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Change That Starts With Communities

By Rob Hopkins and Cormac Russell for Resilience - After Hurricane Sandy, Noam Chomsky was critical of Occupy Sandy, who often reached communities before the first responders, saying this is a terrible idea because this is exactly what neo-liberals want, for us all to do everything so they can make the government even smaller. How do you view that tension? Chomsky’s version of reality is obviously highly respected but I’m going to have to part company with him. I think government, and even more evolved welfare states (I was in Denmark last week for three days), clearly at their best are an extension of us, not a replacement for us. It’s important to say that there are certain things that individuals, families and communities can do that are irreplaceable...

Transformation: Means And Measure Of Revolutionary Change

By Richard Moser for Counter Punch - Truly massive movements take shape around affirmations of goodness most powerfully represented by the promise of universal values. Our task is to fulfill this promise, recognizing that we doom our efforts to win people’s support and allegiance if we too often rely solely on criticism, resistance, and opposition. It is far, far better thing that we be authors of a new world rather than critics of the old one. If we envision revolution as radical departure or complete discontinuity from the existing world we are likely to both overlook real change and leave the millions behind. A transformative movement works on culture and works with history.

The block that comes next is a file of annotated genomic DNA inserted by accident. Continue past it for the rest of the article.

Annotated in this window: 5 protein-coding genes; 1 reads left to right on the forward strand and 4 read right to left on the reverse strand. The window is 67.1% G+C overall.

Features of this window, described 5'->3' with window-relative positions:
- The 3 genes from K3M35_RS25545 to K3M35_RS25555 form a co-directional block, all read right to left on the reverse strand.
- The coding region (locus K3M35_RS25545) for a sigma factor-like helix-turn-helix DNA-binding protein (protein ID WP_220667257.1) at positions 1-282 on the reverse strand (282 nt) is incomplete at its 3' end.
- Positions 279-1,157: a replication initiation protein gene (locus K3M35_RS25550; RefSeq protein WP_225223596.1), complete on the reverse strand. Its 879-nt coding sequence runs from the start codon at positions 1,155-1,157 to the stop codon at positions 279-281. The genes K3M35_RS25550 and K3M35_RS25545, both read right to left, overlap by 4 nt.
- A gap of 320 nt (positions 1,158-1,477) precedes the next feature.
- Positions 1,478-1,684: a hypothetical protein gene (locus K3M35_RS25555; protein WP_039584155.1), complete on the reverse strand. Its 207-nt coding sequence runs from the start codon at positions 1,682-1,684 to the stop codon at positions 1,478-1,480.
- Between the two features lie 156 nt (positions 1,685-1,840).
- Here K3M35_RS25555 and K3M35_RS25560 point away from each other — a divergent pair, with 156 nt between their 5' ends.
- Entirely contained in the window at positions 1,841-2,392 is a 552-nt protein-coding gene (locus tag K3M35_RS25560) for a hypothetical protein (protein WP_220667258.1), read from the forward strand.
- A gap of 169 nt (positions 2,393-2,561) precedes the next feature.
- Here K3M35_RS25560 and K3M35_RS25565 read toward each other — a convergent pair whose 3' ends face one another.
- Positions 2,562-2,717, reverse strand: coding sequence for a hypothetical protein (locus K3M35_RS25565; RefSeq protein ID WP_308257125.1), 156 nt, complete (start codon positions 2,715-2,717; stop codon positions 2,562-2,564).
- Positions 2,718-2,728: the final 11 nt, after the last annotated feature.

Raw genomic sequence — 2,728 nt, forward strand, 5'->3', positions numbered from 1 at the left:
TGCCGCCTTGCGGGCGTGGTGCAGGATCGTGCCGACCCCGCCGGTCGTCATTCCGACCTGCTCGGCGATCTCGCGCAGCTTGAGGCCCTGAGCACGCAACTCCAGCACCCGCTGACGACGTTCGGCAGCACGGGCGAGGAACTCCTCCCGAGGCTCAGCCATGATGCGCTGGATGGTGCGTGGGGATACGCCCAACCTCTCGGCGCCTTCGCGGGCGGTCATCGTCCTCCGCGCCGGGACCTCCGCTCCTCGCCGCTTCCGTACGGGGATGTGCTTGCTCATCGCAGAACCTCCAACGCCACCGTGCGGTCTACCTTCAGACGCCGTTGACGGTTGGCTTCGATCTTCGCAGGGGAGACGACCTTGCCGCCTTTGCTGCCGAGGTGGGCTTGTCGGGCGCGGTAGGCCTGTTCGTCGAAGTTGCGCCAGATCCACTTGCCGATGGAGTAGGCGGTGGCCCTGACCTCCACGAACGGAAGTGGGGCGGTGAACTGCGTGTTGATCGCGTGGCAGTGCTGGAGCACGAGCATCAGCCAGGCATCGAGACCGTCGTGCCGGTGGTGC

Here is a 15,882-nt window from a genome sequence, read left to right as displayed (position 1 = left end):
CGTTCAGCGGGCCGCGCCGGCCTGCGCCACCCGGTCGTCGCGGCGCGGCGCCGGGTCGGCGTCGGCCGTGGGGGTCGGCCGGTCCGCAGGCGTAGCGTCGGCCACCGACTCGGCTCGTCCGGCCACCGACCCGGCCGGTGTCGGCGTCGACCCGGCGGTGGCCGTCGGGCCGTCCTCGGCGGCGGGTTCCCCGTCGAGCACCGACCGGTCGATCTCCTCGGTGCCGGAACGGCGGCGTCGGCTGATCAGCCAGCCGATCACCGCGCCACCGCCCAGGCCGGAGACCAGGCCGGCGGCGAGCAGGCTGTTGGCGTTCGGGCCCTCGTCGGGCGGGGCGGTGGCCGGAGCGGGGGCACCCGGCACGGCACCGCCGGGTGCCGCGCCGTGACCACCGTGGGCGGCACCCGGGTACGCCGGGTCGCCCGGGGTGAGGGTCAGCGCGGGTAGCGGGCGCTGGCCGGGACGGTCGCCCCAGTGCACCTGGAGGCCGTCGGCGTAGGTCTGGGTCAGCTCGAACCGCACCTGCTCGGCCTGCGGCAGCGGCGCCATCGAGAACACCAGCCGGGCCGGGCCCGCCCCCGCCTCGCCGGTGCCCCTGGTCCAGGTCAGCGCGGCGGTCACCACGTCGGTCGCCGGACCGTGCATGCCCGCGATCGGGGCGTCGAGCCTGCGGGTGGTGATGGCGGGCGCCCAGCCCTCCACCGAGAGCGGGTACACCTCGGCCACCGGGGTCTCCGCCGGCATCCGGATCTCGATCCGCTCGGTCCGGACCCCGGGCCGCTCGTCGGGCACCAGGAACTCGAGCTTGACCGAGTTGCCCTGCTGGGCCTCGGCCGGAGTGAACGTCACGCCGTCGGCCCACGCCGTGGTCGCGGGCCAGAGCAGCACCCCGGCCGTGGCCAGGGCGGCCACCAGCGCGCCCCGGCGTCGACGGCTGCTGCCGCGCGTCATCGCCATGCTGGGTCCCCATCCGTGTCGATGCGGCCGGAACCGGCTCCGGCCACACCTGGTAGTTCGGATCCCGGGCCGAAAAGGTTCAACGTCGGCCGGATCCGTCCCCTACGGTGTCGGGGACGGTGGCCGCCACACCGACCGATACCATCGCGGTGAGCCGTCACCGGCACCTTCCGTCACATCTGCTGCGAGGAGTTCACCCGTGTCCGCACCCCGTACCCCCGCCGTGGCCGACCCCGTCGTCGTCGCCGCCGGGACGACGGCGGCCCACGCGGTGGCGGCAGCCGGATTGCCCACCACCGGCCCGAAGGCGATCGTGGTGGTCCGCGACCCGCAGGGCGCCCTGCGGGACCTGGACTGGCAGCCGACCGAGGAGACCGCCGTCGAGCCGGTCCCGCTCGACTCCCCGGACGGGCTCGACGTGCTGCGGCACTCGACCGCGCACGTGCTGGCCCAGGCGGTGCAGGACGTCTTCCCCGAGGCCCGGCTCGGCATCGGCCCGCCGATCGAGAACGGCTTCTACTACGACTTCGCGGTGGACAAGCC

Talking ‘Necessary Trouble’ With Sarah Jaffe

By Jacob Swenson-Lengyel for Campain for America's Future - Jaffe has spent years traversing the country, covering protest movements in the wake of the financial crisis. In her new book, 'Necessary Trouble', Jaffe distills what’s she’s learned, taking her readers on a tour of today’s most powerful social movements and introducing us to the people on the frontlines leading them. It’s a must-read for anyone seeking to understand contemporary social movements and their power to reshape American politics. I caught up with Sarah Jaffe recently to talk about 'Necessary Trouble'. Read our conversation, edited for length and clarity, below.

Ten Ways We Can Build A Better Economic System

For the numerous readers who asked: "But what can we do?" after reading my "10 reasons to smash capitalism," here are ten ways we can build a better economic system: 10. We can elect governments that represent people rather than corporations. This will require serious electoral reform and include laws to make it clear corporations are not people and therefore cannot participate in the political process. A government representing all the people would regulate corporations to ensure socially responsible behaviour and transform psychopathic capitalist monstrosities into democratic, social enterprises that benefit all. 9. We can build communities and organizations that encourage solidarity, compassion and altruism. These will include worker, consumer, housing and producer cooperatives, as well as institutions of government. People must always remain vigilant, especially while capitalism continues to exist, about the pervasive power of greed to destroy these communities and organizations. 8. We can promote and build a democratic economy in which social ownership replaces private ownership of communities’ means of livelihood. The people who work in them and the communities in which they are located should control economic enterprises.
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